– Senator Mitch McConnell promised a “lightly regulated” hemp industry five years ago and it’s time to make that promise a reality. Under current policy. farmers who are taking a risk to switch from soil- and gut-damaging GMO corn, soy, wheat or cotton, are threatened with crop destruction and burdened with worries about their production process going hot. With all cannabis legal for a majority of Americans, it is time to reduce regulatory burdens for the hemp farmers who are trying to sequester carbon and grow healthy crops and products. I know I eat hemp every day, wear it most days, and use it to build soil in my work. 

Personally, I very much believe that If we’re wise as humans, we’ll endeavor to help ensure that millions more acres of hemp are cultivated with less regulation, for two main reasons: 1) I want more freedom. No one should be inspecting my garden. It’s no one’s business what I grow. 2) I’m working on climate mitigation — nurturing soil is one of my main jobs in this life. The fact that life as a regenerative polyculture farmer is the most fun you can have outside the bedroom is simply a plus. 

See you at the Southern Hemp Expo. 

About Doug Fine 
Doug Fine is a regenerative hemp farmer, goat herder and author of best selling books including American Hemp FarmerHemp Bound, and Too High to Fail. His latest book, American Hemp Farmer, was nominated for the Santa Fe Reporter’s 2021 Book of the Year award. His focus for the past 15 years has been regenerative living for regular folks, beginning with his Boston Globe bestseller Farewell, My Subaru. Most recently, Doug has cultivated hemp superfood for farm-to-table products and seed-building in six U.S. states, and his own hemp seeds have been used to clean soil in a New Mexico study. Willie Nelson calls Doug’s work “a blueprint for the America of the future.” The Washington Post says, “Fine is a storyteller in the mold of Douglas Adams.” A website of Conan and Tonight Show appearances, TED Talk and online regenerative hemp course is at — His global work from Rwanda, Guatemala and Alaska has appeared in the New York Times Magazine, the Washington Post, Wired, Esquire and the Los Angeles Times, and, he was a long-time correspondent for National Public Radio from five continents. Twitter and Instagram: @organiccowboy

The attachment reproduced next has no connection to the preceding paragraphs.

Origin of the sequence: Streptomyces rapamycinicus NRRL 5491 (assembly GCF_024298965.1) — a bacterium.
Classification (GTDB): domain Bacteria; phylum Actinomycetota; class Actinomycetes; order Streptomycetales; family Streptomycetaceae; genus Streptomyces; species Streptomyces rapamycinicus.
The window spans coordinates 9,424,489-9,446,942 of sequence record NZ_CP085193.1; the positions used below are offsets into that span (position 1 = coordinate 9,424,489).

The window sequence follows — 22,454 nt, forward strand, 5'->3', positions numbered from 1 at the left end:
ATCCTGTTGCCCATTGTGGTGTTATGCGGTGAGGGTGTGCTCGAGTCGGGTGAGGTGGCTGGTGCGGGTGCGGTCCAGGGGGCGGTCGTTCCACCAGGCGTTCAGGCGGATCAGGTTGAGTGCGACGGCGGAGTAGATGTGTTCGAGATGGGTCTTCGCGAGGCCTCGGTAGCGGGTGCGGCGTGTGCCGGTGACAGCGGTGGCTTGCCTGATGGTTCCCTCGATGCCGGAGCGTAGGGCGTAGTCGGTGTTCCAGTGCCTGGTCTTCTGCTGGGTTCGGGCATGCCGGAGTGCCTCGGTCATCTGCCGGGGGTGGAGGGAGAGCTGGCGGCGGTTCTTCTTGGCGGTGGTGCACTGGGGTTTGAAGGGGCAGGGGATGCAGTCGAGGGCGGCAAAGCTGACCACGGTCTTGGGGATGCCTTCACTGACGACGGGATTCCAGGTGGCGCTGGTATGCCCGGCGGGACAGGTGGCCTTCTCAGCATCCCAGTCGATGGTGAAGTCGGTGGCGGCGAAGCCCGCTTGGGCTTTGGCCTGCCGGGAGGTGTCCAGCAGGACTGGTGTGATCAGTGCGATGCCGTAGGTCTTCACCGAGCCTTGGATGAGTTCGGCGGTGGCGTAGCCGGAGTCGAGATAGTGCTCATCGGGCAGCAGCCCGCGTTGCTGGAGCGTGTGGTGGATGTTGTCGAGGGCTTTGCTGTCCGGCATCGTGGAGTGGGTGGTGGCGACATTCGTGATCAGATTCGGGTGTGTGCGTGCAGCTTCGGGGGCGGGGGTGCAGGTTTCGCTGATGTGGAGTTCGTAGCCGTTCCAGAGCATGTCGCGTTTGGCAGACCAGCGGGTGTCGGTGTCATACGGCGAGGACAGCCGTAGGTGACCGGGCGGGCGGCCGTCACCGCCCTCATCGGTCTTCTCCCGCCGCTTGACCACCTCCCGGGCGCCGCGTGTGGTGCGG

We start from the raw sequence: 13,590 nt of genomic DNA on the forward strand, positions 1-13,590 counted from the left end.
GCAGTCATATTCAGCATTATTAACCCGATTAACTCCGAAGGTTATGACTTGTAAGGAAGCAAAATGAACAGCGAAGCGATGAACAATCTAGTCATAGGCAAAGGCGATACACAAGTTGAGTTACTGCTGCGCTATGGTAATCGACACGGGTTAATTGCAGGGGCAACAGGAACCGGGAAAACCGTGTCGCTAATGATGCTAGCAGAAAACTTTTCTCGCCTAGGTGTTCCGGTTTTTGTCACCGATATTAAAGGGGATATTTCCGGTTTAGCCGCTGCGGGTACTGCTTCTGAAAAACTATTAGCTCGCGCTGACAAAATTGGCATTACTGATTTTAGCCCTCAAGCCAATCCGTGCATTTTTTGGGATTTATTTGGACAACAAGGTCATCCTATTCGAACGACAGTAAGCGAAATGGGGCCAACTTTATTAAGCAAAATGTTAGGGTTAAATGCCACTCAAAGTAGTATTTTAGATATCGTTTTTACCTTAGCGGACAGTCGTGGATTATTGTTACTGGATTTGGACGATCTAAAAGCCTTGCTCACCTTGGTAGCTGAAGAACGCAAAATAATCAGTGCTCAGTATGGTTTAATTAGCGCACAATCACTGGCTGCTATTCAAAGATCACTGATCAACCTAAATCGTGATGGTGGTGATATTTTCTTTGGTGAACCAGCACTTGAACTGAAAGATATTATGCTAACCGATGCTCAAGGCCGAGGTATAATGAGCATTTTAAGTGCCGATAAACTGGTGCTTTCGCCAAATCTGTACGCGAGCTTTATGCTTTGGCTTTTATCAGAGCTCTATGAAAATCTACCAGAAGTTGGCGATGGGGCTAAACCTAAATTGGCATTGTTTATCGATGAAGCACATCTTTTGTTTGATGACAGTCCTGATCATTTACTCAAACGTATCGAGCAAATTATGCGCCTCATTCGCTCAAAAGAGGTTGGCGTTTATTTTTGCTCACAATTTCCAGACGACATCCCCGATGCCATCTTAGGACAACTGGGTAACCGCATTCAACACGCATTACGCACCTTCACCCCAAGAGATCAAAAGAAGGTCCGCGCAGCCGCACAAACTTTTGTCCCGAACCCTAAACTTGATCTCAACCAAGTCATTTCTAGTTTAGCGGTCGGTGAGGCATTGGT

You can get your tickets for the Southern Hemp Expo at